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Re: IDs, Classes : could CSS usefully use a third (abstract) concept ?

From: Ryan Cannon <ryan@ryancannon.com>
Date: Fri, 11 Mar 2005 11:22:31 -0500
Message-ID: <4231C5C7.2020102@ryancannon.com>
To: Philip TAYLOR <P.Taylor@Rhul.Ac.Uk>
CC: www-style@w3.org
> and that these
> proposals tend to assume that there is no cascade and only a single
> author and fail to consider how the new feature will cascade.

I don't think a proposal such as @define {}[1] ignores any of these 
issues. Having a syntax similar to entities in SGML and XML would be 
very helpful for CSS developers. I also think the argument against such 
a syntax

>in a well-written CSS there should be relatively little
>duplication of values ... so if you are only using
>constants here it may be wise to re-examine the CSS entirely.
Is invalid. Often I use color schemes in a web site. The color of the 
borders for one element is the background for another, and the color of 
linked anchors in a third. Being able to specify

div { border-color: &blue\; }
a[href] { color: &blue\;; }
p { background: &blue\;; }

Would be very helpful for maintenance /especially/ when developing with 
multiple authors and a large cascade. During a recent redesign project, 
we had  a printout of the site we were working on with color names typed 
on top so that our Site-wide CSS, Graphic and page-specific CSS 
developers could all be on the same page.

Also a syntax like @define could allow great interaction with imported 
stylesheets. If the format were strict such that the  CSS document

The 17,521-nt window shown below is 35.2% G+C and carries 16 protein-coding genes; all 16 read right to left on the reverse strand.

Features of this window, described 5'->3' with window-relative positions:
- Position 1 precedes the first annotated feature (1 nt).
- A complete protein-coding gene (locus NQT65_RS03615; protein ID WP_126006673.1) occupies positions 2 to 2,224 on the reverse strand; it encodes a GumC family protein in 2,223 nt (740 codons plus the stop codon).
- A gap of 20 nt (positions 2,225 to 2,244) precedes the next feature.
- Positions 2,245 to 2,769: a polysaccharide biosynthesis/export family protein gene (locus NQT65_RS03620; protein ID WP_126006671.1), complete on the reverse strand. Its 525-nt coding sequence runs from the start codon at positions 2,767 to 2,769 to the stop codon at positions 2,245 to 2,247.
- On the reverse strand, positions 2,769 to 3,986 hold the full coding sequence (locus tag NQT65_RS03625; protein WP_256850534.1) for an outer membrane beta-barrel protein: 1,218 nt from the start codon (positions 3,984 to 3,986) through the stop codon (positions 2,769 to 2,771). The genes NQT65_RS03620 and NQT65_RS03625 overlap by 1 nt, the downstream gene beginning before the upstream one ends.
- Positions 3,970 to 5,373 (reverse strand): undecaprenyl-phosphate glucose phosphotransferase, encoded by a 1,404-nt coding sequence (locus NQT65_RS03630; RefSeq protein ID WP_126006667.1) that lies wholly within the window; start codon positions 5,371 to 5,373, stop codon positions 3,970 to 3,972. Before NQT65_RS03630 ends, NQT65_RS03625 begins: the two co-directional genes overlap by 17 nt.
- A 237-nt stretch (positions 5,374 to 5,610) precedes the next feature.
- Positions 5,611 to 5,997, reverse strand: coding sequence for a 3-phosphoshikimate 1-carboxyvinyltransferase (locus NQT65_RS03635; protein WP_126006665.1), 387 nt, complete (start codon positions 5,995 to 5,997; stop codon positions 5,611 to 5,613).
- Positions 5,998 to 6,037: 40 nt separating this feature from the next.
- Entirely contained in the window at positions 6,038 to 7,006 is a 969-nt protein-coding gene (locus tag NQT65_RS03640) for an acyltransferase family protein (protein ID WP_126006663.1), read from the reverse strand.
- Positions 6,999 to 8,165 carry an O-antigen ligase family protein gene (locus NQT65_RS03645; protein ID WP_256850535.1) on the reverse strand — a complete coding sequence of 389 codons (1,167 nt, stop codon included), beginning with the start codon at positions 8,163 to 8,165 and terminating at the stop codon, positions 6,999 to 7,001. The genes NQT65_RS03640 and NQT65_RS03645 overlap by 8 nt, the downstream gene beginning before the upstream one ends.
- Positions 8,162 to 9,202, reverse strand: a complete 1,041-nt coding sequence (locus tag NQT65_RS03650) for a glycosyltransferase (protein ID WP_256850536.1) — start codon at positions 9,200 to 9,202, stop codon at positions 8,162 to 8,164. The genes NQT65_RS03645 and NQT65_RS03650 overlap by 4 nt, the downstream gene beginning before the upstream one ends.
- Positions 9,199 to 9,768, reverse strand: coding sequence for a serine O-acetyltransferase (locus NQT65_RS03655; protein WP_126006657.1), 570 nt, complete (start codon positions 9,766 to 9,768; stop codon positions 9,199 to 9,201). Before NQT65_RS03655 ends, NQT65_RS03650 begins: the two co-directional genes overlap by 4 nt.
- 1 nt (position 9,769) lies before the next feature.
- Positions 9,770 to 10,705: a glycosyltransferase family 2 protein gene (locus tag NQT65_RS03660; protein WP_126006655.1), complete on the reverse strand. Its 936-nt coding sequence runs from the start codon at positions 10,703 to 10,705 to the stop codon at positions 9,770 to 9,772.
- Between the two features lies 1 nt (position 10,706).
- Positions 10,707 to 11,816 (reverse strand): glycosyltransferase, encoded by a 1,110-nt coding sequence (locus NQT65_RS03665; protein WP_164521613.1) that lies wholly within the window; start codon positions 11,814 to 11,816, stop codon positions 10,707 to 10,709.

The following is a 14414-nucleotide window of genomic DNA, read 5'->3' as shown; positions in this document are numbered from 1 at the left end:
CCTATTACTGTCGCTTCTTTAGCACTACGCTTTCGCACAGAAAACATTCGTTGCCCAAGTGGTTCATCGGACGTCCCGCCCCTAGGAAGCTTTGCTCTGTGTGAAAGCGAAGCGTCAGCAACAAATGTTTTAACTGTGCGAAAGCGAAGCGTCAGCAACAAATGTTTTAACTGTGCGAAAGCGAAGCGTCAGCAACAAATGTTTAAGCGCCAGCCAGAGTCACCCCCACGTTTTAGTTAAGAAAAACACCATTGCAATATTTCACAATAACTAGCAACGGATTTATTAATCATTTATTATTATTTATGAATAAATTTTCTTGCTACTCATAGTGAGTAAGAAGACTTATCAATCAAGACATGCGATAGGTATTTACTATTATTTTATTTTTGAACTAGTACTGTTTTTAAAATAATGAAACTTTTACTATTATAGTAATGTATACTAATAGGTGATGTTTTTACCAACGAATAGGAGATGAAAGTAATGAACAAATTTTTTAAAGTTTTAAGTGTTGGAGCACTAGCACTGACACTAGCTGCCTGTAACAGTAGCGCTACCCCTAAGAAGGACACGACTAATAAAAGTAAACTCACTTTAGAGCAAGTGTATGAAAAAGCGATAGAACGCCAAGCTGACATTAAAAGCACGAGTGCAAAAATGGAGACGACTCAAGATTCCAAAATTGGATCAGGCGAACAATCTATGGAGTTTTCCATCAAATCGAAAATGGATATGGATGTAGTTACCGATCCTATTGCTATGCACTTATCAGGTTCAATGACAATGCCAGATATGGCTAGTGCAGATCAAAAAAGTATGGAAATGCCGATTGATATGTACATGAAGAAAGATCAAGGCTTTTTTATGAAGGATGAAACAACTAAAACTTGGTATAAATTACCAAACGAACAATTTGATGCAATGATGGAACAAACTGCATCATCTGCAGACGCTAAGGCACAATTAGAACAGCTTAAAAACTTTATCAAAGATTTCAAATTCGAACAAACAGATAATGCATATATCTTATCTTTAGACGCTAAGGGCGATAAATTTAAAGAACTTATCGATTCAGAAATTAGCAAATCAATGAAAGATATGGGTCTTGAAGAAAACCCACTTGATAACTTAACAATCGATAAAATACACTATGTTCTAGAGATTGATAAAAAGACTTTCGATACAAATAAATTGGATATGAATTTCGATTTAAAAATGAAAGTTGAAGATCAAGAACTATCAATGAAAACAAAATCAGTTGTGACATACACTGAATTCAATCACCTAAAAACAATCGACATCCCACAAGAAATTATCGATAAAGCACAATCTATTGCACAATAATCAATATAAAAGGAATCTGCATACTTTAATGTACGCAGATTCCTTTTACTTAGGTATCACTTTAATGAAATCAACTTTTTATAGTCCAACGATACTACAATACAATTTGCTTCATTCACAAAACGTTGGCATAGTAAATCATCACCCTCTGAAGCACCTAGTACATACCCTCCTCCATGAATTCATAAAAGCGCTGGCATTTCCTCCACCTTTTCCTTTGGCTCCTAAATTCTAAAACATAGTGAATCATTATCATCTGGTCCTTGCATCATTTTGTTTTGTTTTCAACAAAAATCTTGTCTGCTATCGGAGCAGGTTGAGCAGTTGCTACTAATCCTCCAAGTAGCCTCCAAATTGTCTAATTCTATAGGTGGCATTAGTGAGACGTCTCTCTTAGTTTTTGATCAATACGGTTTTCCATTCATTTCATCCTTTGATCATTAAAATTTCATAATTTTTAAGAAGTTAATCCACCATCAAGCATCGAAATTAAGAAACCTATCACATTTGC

would have to be structured  as

- @definitions
- @imports
- css rules

then perhaps definitions in the originating files could be applied in 
the imported files as well, allowing for a very slim way for sites to 
achieve different color schemes for each section.

Also, the failure of the argument for using server-side technology is 
that if the technique is documented in CSS, than there is much less 
chance for it to be mis-used, especially in the case of sending HTTP 
headers, and the differences between different server-side technologies. 
Besides, couldn't the same be said for @import?

That being said, I think the crux of this issue as that the CSSWG has 
said "no," and doesn't seem very open to comments here, regardless of 
its utility. And, I admit, for good reason. The existing spec is large 
enough not to be fully adopted my mainstream browsers (and therefore 
developers) for the next ten years. I think the argument that such 
functionality is well beyond the scope of CSS 3 is the best stance to 
take, but we would be fools to omit considering something of the like 
for later versions.

[1] http://lists.w3.org/Archives/Public/w3c-wai-ig/2002OctDec/0414.html

Ryan Cannon
Instructional Technology
Web Design
RyanCannon.com <http://ryancannon.com/?refer=email>
(989) 463-7060
Received on Friday, 11 March 2005 16:23:35 UTC

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